When you commit to a race training plan and go from casual pavement-pounder to a bona-fide runner, your gear needs change tremendously. And while GPS watches and Bluetooth headphones are unequivocally cool, it's often the more, ahem, utilitarian stuff that makes the biggest improvements to your nighttime jaunts and backwoods trail runs. Believe us—when you try out this gear, your definition of "cool" will change.
Once you’re running more than a few miles at a spell, you realize that having water with you is a good idea. And while carrying your water bottle by hand may look slightly cooler, it also puts a weirdly imbalanced weight on your arms, which can affect your running stride, especially over long hauls (which is kinda when you need the H2O the most). Enter the hydration belt. Nathan’s TrailMix Plus Insulated belt has two insulated water bottles to keep your sips from heating up—or freezing—plus a storage pocket for your phone, ID, and/or energy gels.
Wearing your favorite baseball cap may keep the sun out of your eyes during various outdoor activities. But when you're running, a single strong gust can send your headgear fluttering into traffic. Running hats and (super nerd alert!) visors, like the Race Hat and the Supervisor by Headsweats, are made to stay put, and fabricated with sweat-wicking materials designed to dry quickly when they get drenched.
Visors are an even cooler option for hot summer days—unless the race you’re running happens to have ice stations, when tossing some ice cubes in your hat and putting it back on can really chill you out.
One of the unpleasant side effects of logging more and more miles: The possibilities of red, raw, or even bleeding skin from chafing. It only takes one friction-filled run to discover your sensitive spots—and then you'll want to reach for Body Glide, a deodorant-shaped stick of magic that literally keeps things running smoothly. Common spots to lube up if you don’t want to learn the hard way: inner thighs, inside your biceps, the backs of your ankles, and your nipples. By all means, protect the nipples.
If you’re going to run at after dark or before dawn, you need to be visible to traffic. The best option is to wear a vest. The good news? You don’t have to look like a crossing guard. Xinglets from Amphipod have a trim cut and come in hot yellow, hot pink, and less-obnoxious-but-still-effective gray. The Pocket Plus model (shown) has a place to stash essentials.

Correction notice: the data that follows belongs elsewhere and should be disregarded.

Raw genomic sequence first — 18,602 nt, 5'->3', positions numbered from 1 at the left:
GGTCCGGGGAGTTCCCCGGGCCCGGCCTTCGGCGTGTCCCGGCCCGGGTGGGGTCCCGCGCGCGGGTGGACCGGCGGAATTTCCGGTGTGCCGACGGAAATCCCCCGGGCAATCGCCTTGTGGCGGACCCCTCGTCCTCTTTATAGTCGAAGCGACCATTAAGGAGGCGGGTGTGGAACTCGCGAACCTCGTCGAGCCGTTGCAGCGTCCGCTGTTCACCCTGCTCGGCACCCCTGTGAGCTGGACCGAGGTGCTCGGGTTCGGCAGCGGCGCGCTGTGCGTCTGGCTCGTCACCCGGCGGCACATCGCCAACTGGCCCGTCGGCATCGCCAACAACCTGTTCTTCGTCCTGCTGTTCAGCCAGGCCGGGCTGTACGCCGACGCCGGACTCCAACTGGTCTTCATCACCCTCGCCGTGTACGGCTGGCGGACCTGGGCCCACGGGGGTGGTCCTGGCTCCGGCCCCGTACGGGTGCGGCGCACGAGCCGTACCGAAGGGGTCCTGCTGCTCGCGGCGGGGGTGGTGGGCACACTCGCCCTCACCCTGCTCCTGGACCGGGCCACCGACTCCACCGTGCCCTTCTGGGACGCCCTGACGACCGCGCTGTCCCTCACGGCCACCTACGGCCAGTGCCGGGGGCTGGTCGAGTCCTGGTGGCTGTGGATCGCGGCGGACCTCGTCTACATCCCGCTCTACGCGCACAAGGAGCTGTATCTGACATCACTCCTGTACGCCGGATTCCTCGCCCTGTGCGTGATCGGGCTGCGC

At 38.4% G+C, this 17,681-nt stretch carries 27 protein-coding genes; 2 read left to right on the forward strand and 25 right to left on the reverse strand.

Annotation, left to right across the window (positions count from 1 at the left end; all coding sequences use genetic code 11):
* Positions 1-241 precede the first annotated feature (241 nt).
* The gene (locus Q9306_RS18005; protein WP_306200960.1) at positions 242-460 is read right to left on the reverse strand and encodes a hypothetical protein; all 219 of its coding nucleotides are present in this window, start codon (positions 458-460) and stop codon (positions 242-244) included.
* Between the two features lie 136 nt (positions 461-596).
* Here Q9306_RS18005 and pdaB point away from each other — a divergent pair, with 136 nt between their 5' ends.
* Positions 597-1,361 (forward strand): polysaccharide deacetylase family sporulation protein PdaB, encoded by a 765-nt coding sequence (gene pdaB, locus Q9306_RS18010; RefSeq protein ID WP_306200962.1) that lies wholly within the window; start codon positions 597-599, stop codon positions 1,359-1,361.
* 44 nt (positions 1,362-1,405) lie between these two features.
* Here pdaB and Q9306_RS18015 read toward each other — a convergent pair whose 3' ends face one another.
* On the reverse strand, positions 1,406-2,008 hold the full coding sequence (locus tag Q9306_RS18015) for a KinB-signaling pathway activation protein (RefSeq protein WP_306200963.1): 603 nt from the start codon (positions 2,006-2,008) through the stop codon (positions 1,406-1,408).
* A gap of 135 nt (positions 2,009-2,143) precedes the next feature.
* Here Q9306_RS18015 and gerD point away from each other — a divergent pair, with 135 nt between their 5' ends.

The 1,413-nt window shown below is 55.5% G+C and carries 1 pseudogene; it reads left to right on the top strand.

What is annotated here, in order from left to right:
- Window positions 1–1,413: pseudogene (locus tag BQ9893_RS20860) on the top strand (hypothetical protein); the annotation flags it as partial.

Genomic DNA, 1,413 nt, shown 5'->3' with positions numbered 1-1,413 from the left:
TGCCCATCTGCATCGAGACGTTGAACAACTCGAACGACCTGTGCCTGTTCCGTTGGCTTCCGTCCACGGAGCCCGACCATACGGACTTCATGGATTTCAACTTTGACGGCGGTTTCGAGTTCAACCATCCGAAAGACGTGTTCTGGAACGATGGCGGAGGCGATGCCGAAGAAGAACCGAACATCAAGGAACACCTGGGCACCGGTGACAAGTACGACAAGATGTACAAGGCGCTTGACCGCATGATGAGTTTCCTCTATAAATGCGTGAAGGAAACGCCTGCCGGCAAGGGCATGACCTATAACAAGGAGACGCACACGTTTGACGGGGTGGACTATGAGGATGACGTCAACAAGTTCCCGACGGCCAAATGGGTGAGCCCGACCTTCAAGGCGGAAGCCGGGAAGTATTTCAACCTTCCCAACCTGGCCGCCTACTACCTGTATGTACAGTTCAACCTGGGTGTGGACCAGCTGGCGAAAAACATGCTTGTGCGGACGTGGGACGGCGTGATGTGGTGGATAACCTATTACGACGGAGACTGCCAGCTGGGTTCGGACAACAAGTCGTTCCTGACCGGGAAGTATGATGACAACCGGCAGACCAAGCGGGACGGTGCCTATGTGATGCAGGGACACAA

It’s nice to run free sometimes, but if you don’t carry your wallet, phone, or license on you, you really should wear a customizable bracelet that lists your name and ICE info. The RoadID is a $25 investment for peace of mind in the unlikely (but possible) event that you can’t speak for yourself. The Slim 2 model (shown) is the least obtrusive.
Some of us need extra help to see when we run. To keep eyeglasses from bouncing or sliding, you'll need what hardcore runner types call a "retainer" (yes, really). The No-Tail Adjustable version from Chum's holds tight against your head without extra cording to flap against your neck—or draw undue attention to itself. It works for sunglasses, too, if your wraparounds don’t hold as snugly as you’d like.
Your lower legs can take a beating, especially on long runs and especially as your form suffers due to fatigue. Compression socks or sleeves, like those by PRO Compression, can provide support and keep extremities warm on winter runs. The main difference: Sleeves will fit over your usual socks, if you’re a runner who’s particular about that sort of thing. (PSA: If your calves are chronically pained, see a coach about improving your gait, please.)
The weather rule of thumb for outdoor running: Dress in what you’d wear for a walk if it were 15 to 20 degrees warmer out. Sometimes, though, it’s hard to decide if that means a T, a tank, or a long-sleever. But by wearing a pair of comfortable, stretchy sleeves from the likes of Louva, you can start out more bundled up, then roll the sleeves down as your body heats up. They even double as brow-sweat wipers when you really get going.
We know: Skin-tight clothing isn't generally considered all that masculine. But when temps drop, a slim-fitting base layer is really the best way to keep yourself warm and comfortable by wicking away sweat and holding in body heat. The nicely priced Go-To tights from Brooks do the above and aren't, shall we say, constricting. We'll let you decide if you feel the need to wear shorts on top.